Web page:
Indications for: BREVITAL
IV induction of anesthesia prior to use of other general anesthetics. IV induction of anesthesia and as an adjunct to subpotent inhalational anesthetics for short surgical procedures (as infusion or intermittent inj). As an adjunct to other parenterals (eg, narcotic analgesics), to supplement subpotent inhalational anesthetics for longer surgical procedures. IV anesthesia for short, surgical, diagnostic, or therapeutic procedures associated with minimal painful stimuli. As an agent for inducing hypnotic state. In pediatric patients >1month: for rectal or IM induction of anesthesia prior to use of general anesthetics; for rectal or IM induction of anesthesia as an adjunct to subpotent inhalational anesthetics for short surgical procedures; as rectal or IM anesthesia for short surgical, diagnostic, or therapeutic procedures associated with minimal painful stimuli.
Individualize. Induction of anesthesia: Use 1% soln administered at a rate of 1mL/5 seconds. Gaseous anesthetics and/or skeletal muscle relaxants may be given concomitantly. Usual dose: 1–1.5mg/kg; usually provides anesthesia for 5–7 minutes. Maintenance of anesthesia: May use intermittent injections of 1% soln or continuous IV drip of 0.2% soln. Intermittent injections of 20–40mg may be given as required, usually every 4–7 minutes. Continuous drip: Average rate is about 3mL of 0.2% soln/minute. For longer procedures: gradual reduction in rate of administration is recommended.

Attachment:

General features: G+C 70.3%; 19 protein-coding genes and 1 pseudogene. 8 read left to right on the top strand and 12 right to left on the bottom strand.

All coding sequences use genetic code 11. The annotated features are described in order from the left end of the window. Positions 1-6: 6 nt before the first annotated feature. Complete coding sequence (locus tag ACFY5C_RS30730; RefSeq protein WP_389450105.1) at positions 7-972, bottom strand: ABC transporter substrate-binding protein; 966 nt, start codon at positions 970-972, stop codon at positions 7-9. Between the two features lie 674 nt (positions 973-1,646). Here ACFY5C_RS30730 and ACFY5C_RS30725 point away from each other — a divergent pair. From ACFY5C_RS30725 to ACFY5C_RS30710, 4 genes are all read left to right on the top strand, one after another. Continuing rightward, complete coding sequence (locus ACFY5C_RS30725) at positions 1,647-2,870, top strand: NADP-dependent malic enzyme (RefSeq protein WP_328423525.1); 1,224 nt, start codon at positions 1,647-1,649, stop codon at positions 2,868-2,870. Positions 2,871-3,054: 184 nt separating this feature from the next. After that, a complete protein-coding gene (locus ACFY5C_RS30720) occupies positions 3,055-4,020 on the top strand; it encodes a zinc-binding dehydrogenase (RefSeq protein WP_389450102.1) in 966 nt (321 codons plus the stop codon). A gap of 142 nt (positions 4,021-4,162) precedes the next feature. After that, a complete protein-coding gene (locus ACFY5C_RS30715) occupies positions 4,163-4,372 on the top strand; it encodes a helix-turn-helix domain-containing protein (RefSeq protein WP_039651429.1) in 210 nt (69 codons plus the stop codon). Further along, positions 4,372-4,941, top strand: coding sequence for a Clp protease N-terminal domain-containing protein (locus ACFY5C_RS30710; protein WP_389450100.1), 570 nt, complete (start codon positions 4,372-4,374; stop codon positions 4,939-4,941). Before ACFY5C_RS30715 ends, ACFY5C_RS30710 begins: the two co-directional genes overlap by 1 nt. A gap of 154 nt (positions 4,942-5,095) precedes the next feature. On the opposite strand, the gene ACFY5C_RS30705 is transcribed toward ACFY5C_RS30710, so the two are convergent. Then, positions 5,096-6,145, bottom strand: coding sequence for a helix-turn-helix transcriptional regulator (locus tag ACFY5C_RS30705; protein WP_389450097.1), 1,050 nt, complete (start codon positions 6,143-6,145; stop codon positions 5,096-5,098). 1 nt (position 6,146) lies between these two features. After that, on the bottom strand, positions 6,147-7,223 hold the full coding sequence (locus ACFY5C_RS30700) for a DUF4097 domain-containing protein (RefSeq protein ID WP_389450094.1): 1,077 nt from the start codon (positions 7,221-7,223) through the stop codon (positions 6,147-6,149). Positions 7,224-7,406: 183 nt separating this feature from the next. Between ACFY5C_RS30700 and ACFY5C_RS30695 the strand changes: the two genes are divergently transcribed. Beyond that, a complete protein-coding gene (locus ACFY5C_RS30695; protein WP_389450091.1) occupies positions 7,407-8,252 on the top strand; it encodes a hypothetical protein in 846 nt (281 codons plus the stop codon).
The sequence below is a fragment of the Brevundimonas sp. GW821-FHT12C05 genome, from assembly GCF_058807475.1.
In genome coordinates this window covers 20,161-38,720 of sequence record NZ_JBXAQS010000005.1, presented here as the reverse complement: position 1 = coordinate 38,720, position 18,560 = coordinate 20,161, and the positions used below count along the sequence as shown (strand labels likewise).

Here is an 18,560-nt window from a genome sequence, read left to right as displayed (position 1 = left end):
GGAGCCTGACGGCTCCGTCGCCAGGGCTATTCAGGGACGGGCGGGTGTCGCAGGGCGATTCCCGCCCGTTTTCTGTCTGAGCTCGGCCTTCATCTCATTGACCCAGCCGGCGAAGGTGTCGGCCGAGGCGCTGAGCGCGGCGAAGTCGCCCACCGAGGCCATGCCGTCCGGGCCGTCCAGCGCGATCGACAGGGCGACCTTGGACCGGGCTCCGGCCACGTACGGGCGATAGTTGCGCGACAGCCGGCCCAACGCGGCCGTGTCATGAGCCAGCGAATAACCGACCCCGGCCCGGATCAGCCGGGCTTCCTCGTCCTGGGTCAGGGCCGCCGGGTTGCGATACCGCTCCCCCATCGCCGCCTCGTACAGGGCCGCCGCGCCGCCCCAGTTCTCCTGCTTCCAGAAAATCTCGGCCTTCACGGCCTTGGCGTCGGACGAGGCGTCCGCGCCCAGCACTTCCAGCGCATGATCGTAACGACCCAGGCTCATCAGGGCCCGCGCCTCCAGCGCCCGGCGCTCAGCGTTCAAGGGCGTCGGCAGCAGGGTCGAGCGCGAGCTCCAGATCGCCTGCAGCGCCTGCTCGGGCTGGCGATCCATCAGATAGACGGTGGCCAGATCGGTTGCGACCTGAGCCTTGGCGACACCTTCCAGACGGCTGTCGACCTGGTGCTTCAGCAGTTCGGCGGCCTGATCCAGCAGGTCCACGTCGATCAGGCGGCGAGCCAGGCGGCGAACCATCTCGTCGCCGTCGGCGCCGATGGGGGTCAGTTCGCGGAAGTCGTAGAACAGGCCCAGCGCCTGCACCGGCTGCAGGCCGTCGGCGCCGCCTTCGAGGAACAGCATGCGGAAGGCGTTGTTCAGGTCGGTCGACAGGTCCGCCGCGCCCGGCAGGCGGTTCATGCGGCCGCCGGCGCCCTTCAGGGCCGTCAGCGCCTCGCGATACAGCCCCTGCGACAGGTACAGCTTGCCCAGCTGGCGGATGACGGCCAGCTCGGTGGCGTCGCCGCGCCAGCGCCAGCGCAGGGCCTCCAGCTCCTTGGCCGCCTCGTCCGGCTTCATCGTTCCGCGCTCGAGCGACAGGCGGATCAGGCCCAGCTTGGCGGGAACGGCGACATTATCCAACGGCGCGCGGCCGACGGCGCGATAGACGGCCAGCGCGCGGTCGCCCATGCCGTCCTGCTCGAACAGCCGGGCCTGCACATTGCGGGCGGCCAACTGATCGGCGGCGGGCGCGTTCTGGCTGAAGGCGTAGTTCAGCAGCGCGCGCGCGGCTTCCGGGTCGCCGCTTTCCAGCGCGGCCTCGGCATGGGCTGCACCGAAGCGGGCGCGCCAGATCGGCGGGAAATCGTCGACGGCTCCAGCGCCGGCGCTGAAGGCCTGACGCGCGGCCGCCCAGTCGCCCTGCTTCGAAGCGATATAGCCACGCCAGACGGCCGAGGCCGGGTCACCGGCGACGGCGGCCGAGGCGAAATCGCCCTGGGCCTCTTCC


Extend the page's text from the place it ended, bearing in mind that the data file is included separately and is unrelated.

<1 month: not recommended. ≥1 month: Give 5% concentration for IM administration; 1% soln for rectal administration. Induction of anesthesia: Usual range: 6.6–10mg/kg IM or 25mg/kg rectally.
Latent or manifest porphyria. Barbiturates hypersensitivity.
Only for use in hospital or ambulatory care settings that provide for continuous monitoring of respiratory and cardiac function.
Should only be administered by persons qualified in the use of IV anesthetics. Keep resuscitative and endotracheal intubation equipment and oxygen readily available; maintain patency of the airway at all times. Avoid intra-arterial inj. Seizure disorders. Status asthmaticus. Severe hepatic dysfunction. Cardiovascular disease. Shock. Asthma. Obstructive pulmonary disease. Severe hyper- or hypotension. CHF. Severe anemia. Extreme obesity. Impaired respiratory, circulatory, renal, hepatic, or endocrine systems. Pediatric neurotoxicity risk with repeated or prolonged use. Elderly. Debilitated. Labor & delivery. Pregnancy. Nursing mothers.
Additive CNS depression with concomitant other CNS depressants. Chronic administration of phenytoin reduces effectiveness of methohexital. Caution with halothane, anticoagulants, corticosteroids, alcohol, propylene-glycol solutions.
Circulatory depression, thrombophlebitis, hypotension, tachycardia, peripheral vascular collapse, convulsions in association with cardiorespiratory arrest, respiratory depression, laryngospasm, bronchospasm, hiccups, dyspnea, skeletal muscle hyperactivity, injury to nerves adjacent to inj site, emergence delirium, restlessness, anxiety, GI upset, abdominal pain, abnormal LFTs, allergic reactions, inj site pain, salivation, headache, rhinitis.